By Rachel Martin, AMFT and Marté J. Matthews, LMFT
“That’s it. If your room isn’t clean by the time I get home, we’re donating all of your toys to Goodwill!” All too often many of us end up throwing out some sort of threat in response to our kids not following through on a chore. We as parents do so much, why can’t our kids follow through with these small tasks that have been so clearly laid out?
If you find yourself in the broken record phase of parenting (it can hit at any age), you might try following: Take a deep, deep breath. In and out. The next few things I want you to consider trying require you to have an open mind--some “cognitive flexibility” if you want to get technical. And for your brain to be truly open and flexible, we want to come out of your stress response, the “Fight/Flight/Freeze” mode of operating. Your teen’s disgusting room is not actually a survival threat. (Although who knows what might be lurking under that pile in the corner?!? But let’s assume it’s not a wolverine). So take three of those deep breaths and read on.
Is your kid truly just disobeying and ignoring your requests? Maybe. It’s possible. That’s a bigger problem for another article here on our parenting blog.
But if you want them to clean their room, you might have more success if you start with the premise your kid is just lacking the knowledge or skills. So you can teach them. Here’s how to do that:
1. A picture is worth a thousand reminders. Does your idea of a clean room match what your child thinks of as a clean room? For many kids, the phrase “clean up your room” is vague, unclear and above all, overwhelming. Some people are neater than we are, and some are messier than we are. There are a million different interpretations as to what a “clean” room looks like, so take the guesswork out of it. Here’s how: Take a picture of different parts of their messy room. Then clean their room for them. (Yes, I know the point to get them to clean it. Bear with me). Then take another picture of the clean room. Show them the pictures. Post the clean room picture on their door when they are expected to clean it and say “Make it look like this.” (Be proactive if you have a child who is likely to shove everything in the closet, under their bed or into drawers. Add a picture of organized closet and drawers to their duties). Stand in their room together, and survey the clean. Talk about what makes a clean room.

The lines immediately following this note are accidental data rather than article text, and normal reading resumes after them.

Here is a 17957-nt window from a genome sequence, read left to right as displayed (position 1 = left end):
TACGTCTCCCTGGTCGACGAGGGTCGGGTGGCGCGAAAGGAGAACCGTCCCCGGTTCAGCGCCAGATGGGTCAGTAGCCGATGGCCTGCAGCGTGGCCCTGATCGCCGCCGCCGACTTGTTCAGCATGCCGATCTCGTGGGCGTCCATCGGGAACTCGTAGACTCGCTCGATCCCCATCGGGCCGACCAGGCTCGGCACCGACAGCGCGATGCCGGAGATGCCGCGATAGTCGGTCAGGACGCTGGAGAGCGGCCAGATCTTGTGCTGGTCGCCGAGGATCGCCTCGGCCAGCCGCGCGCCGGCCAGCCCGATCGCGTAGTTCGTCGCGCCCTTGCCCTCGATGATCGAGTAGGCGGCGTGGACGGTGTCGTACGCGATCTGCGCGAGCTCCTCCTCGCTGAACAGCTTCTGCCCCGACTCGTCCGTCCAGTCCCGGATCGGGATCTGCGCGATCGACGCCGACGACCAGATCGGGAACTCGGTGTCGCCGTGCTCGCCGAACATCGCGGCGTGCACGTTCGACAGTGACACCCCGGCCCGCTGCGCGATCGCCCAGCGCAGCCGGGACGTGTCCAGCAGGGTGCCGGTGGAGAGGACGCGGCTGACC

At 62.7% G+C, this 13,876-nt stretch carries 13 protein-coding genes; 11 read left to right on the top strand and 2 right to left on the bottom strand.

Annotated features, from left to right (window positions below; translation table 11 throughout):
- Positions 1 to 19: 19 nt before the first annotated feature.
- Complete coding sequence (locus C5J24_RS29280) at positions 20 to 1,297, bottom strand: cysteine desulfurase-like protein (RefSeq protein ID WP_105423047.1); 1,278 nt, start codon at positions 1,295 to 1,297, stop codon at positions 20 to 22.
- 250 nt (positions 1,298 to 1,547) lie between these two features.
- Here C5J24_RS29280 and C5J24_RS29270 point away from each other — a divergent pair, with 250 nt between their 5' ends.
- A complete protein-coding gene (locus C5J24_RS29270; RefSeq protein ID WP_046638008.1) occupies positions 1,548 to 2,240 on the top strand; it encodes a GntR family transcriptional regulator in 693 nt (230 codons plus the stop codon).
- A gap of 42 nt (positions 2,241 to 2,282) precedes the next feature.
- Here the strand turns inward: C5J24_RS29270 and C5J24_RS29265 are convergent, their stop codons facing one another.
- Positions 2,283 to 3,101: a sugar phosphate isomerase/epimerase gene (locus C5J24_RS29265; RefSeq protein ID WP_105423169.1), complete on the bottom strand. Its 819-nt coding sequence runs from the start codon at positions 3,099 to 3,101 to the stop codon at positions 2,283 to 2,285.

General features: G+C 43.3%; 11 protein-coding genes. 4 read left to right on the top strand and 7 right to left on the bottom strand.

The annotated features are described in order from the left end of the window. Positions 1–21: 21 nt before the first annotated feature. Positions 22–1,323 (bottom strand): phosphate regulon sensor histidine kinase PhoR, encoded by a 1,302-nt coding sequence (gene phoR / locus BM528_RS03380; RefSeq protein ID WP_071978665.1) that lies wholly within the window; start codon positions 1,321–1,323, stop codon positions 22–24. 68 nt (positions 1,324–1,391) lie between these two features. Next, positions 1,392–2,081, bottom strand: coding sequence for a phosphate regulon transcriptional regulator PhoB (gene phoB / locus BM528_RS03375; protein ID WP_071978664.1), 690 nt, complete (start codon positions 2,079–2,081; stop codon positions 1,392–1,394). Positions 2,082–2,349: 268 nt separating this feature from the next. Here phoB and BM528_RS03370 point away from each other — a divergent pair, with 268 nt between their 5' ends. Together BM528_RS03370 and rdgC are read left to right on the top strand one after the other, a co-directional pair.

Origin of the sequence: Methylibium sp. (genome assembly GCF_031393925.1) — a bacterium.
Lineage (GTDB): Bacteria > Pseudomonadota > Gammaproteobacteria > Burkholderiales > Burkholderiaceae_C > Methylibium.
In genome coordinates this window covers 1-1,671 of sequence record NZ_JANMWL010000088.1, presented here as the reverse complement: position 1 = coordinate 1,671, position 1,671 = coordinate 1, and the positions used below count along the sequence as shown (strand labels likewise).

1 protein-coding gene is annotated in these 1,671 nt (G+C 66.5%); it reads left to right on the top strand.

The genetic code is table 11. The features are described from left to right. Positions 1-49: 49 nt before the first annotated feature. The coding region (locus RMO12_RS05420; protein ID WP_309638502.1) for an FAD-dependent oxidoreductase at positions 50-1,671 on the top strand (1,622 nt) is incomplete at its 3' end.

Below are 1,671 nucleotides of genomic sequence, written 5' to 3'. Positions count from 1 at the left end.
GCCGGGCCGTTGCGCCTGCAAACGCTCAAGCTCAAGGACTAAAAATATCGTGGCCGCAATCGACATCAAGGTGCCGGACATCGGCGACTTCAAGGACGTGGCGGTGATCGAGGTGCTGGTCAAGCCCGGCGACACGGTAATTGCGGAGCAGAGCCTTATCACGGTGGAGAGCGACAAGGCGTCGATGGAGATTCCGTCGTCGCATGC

2. Set priorities: Pick the Top 3-5 things that are unacceptable about their room. Write out a very clear list of what your kid needs to do to bring their room into the acceptable zone. What DO they need to do? Be specific. Examples: all dirty clothes go in the hamper by 8pm; bring all dirty dishes to dishwasher or kitchen counter by 5 pm; clear off desk to make room for homework by 4pm. Write it out on a list, post it, and encourage them to check off each thing as they do it.
3. Cleaning doesn’t have to be unpleasant: Snow White had the right idea: Whistle while you work. Try playing some music, listening to a podcast, or doing something pleasant while you work.
4. You don’t have to go it alone: Kids get lonely when they are banished to their room alone to clean up. Spend some time working alongside each child, and catch them being cooperative and express some appreciation.
5. Make a game of it: Who can get their job done first-Larry with the Lego’s or Brianna with the books? Or…Last time it took 6 minutes to make the bed. Can you do it in 5 this time?
6. Try a 60 second blitz: If the living room is a mess & it’s not even lunch time yet, try a fast clean up strategy: Each child gets their own container. (Laundry baskets work well for this job). Set a timer for 60 seconds, and each person gathers up their own things in one room until they have all of their things, or the timer goes off. Then they can just choose one thing to bring back out after lunch. The rest of the basket goes to their room.
7. Practice an important life skill: Is your child simply overwhelmed by how much there is to do? Perhaps they literally don’t know how or where to start? The ability to break big jobs down into smaller, more manageable tasks is an important life skill. If you take your time to really teach and practice this skill with your child, they will have the ability to tackle the really big hurdles that life throws at them. Talk with your kid and make a list of the different parts of cleaning their room, much like in #2. How much can they actually accomplish each day? Make a plan, and try it out for a week. After a week, see what worked & what needs a better plan. Create a written schedule. Maybe you have one task per day. Maybe you have a deadline when it has to get done. Ideas might sound like this:
Sunday- put clean laundry away before dinner at 5:30 pm (Be specific: hang shirts on hanger and put socks, underwear and pants in the dresser drawers. Labels on each drawer can save a lot of frustration)
Monday-clear space on desk for homework by 4 pm
Tuesday-take trash & recycling out to the curb by 7 pm
Wednesday- clean up toys on the floor by 8 pm
Thursday- put all dirty laundry in hamper by 8 pm
Friday-Lego’s all go in the container by 4 pm
Saturday-books all go back on the shelf by noon
8. Set up a Behavioral Reward System: This is perhaps the key to all of these ideas. Your child is most likely not going to be motivated enough by the pleasant feeling of accomplishment that comes for you after cleaning up. That’s okay and totally normal. Let’s work with it. Set it up in advance that they can earn something by following the expectations on a daily or weekly basis. Cleaning up your room takes a lot of motivation for most of us, so small rewards they can earn more often will be a better motivation than one big one at the end of a month.
We hope some of these ideas help you and your family create new habits and a neater, more organized home.